Diffusion occurs when over time moisture enters through rubber brake hoses. The use of hoses made from EPDM materials (Ethlene-Propylene-Diene-Materials) will reduce the amount of diffusion OR use steel braided brake hose with a non-rubber sleeve (usually Teflon) to greatly reduce the diffusion process.
    THINGS TO REMEMBER
    Brake fluids dry boiling point is more important than wet boiling point when used in a racing brake system.
    Passenger cars very rarely will undergo a brake fluid change making the wet boiling point more important.
    Racing brake system fluid is changed often and a system with fresh fluid will most likely not contain water.
    Because of this, racers should be concerned with the dry boiling point.
    Racing fluid exceeds DOT 3, 4, and 5.1 dry boiling point specifications.
    Never use silicone based fluids in racing brake systems.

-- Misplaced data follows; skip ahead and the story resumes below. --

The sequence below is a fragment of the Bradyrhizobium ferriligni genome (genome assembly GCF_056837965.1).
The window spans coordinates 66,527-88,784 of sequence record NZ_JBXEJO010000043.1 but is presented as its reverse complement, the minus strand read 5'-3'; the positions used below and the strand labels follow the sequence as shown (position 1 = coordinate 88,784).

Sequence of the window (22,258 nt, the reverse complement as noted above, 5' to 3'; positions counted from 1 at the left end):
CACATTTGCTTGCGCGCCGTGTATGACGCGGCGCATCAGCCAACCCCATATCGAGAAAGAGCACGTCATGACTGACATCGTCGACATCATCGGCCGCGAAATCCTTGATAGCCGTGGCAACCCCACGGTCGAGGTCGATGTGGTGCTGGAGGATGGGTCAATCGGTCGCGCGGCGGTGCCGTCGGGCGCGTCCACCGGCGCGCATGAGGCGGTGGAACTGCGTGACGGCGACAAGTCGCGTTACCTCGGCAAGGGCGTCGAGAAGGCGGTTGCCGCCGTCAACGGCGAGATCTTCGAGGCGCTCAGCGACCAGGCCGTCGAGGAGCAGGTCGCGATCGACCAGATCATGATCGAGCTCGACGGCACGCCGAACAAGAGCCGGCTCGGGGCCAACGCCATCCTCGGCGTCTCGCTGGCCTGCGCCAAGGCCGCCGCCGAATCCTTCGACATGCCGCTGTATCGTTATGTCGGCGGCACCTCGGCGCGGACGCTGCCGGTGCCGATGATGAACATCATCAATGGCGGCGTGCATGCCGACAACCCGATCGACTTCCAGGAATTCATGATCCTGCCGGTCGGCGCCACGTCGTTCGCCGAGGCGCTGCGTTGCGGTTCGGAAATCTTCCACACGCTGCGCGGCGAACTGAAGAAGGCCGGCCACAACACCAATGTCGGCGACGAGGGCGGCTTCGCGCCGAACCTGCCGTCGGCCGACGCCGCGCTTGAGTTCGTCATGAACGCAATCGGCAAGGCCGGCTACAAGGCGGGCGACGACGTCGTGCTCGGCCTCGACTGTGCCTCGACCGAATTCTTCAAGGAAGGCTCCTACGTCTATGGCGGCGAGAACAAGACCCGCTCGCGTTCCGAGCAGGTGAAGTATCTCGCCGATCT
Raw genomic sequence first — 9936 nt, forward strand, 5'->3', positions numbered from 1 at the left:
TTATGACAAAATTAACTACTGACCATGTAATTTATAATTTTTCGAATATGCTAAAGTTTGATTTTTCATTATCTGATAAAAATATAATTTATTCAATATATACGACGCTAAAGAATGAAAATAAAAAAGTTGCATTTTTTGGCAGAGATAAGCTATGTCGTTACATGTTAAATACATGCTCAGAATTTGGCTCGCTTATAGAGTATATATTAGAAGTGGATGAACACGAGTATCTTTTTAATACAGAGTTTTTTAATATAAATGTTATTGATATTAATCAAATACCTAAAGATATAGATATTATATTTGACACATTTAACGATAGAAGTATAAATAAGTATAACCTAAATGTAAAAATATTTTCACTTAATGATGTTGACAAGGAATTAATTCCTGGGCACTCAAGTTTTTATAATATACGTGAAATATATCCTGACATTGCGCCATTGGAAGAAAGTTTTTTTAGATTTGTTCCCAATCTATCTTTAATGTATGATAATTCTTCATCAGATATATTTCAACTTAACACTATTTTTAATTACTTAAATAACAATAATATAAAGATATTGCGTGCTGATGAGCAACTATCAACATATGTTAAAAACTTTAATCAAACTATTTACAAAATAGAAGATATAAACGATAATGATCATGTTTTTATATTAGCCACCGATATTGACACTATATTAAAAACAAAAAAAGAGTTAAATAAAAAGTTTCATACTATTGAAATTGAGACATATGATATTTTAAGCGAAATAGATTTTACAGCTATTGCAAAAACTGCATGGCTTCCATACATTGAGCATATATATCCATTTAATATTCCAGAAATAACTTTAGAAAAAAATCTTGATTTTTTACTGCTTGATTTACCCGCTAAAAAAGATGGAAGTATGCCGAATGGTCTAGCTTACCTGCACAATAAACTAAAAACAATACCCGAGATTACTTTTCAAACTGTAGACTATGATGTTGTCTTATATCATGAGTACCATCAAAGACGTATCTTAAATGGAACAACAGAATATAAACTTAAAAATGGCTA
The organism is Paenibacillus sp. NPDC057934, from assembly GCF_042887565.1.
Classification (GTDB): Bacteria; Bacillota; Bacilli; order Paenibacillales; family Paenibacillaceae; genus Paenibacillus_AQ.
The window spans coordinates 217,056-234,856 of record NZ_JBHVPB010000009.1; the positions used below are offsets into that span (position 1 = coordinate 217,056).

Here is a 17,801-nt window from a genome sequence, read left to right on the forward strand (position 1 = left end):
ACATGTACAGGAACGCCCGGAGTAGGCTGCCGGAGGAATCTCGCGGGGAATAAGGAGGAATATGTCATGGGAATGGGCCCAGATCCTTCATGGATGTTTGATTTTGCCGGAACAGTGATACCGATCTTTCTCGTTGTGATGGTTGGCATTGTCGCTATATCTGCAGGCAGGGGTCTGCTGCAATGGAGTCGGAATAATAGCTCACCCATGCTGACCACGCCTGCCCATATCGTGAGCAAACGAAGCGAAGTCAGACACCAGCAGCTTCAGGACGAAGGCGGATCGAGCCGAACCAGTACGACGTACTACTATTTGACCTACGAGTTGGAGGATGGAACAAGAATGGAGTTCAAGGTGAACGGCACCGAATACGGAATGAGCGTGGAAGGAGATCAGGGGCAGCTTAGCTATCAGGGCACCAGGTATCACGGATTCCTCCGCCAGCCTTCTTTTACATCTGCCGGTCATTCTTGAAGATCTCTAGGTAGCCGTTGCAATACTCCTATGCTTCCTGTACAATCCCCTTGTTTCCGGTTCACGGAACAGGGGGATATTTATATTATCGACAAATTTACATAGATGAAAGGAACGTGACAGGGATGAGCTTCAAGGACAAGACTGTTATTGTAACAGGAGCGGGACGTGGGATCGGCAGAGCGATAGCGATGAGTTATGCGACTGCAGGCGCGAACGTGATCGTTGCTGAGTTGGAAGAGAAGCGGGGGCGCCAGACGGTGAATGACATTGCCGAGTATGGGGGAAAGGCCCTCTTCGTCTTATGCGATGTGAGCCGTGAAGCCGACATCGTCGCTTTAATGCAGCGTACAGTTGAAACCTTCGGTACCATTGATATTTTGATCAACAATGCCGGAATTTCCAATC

Using racing brake fluid will increase performance of the braking system.
    Never reuse fluid. º Never mix types or brands of brake fluid.
    Use smaller fluid containers that can be used quicker.
    If fluid remains in container be sure to tightly seal and do not store for long periods of time.
    Purge system (complete drain) and replace fluid often.
    Immediately replace master cylinder reservoir cap following any maintenance.
    DOT3 vs DOT4 vs DOT5 - Brake Fluids Explained
    ________________________________________
    What are the differences and what do they mean? Much perhaps a topic I never come across on Honda forums. I'm going to give you a simple idea on what each category of brake fluids mean and which is the one most suitable/applicable for our CL7/9s for road and track work. After all, selecting the correct and most appropriate brake fluid comes hand in hand with how good your brakes work under all situations and circumstances.